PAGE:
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Optometrists carry out refraction to see if a patient can be helped by a prescription for spectacles (glasses).
If spectacles are needed a prescription will be issued. This can be made up by the in-house dispensing service or a local optometrist.
Eye Hospital patients are seen for refraction if it is useful for the management of their eye condition and is requested by the ophthalmologist.
We usually advise patients who have had cataract operations to go to community optometrists for refraction four to six weeks after surgery, unless there is a specific clinical reason for them to come to the Eye Hospital for their new spectacles.
Children's refraction services
In cases where there is a family history of squint, amblyopia or high prescription, children may be seen in the Children's Rapid Access Clinic (CRAC). This is primarily a fast-track clinic for children referred by the GP, health visitor, community optometrist or orthoptist (via school screening), who need a combined orthoptic and optometry refraction (glasses test).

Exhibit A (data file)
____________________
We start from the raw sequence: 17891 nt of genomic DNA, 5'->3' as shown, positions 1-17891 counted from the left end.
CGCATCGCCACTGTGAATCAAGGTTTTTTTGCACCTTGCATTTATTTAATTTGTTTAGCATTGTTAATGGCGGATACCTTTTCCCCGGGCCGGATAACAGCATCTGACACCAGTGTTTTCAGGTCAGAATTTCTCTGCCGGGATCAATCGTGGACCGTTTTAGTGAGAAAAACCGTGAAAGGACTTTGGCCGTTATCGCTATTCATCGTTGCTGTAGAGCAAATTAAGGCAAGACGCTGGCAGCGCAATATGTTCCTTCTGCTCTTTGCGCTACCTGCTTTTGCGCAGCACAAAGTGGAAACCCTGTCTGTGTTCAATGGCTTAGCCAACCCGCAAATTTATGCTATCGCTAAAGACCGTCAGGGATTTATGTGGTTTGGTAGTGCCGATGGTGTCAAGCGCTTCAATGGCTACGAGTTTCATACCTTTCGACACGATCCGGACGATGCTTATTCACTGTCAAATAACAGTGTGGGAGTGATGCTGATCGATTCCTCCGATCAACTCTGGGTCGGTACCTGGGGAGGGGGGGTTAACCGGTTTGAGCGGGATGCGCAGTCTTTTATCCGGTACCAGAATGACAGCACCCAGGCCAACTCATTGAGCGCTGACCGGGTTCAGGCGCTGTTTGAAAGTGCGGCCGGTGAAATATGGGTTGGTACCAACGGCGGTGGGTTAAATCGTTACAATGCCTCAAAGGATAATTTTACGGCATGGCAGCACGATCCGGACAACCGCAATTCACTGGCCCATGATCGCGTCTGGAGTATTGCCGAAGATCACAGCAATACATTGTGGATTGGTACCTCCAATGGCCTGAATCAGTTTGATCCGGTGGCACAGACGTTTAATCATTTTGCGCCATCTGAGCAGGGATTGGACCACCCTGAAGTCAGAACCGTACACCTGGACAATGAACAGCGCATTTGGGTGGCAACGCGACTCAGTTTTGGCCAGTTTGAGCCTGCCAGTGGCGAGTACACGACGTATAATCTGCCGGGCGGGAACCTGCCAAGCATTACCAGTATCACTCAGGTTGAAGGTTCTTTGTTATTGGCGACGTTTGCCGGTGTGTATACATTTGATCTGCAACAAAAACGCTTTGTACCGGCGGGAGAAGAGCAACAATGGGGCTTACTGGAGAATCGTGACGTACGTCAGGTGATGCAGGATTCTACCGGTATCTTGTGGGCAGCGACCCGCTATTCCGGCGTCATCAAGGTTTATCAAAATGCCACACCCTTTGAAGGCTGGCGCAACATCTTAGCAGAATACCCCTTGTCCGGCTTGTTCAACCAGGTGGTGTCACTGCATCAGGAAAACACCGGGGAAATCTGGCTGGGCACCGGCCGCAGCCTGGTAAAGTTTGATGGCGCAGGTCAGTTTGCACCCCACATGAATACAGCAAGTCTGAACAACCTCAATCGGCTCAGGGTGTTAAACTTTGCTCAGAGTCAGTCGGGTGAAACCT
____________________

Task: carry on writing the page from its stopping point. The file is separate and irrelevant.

We also see other children under the care of the Eye Hospital working closely with orthoptic and ophthalmology services.
We usually use eye drops when we assess children with refraction. The drops take 30 minutes to take effect so please allow plenty of time for your appointment and bring something to entertain your children.
We have produced a book for you to read with your child to prepare them for their visit.
Jayda's trip to the Eye Hospital (pdf)
Help with the cost of spectacles
Some groups of patients are eligible for a voucher which contributes towards the cost of spectacles; the optometrist can advise if you are eligible. Further details can be found at the link below.
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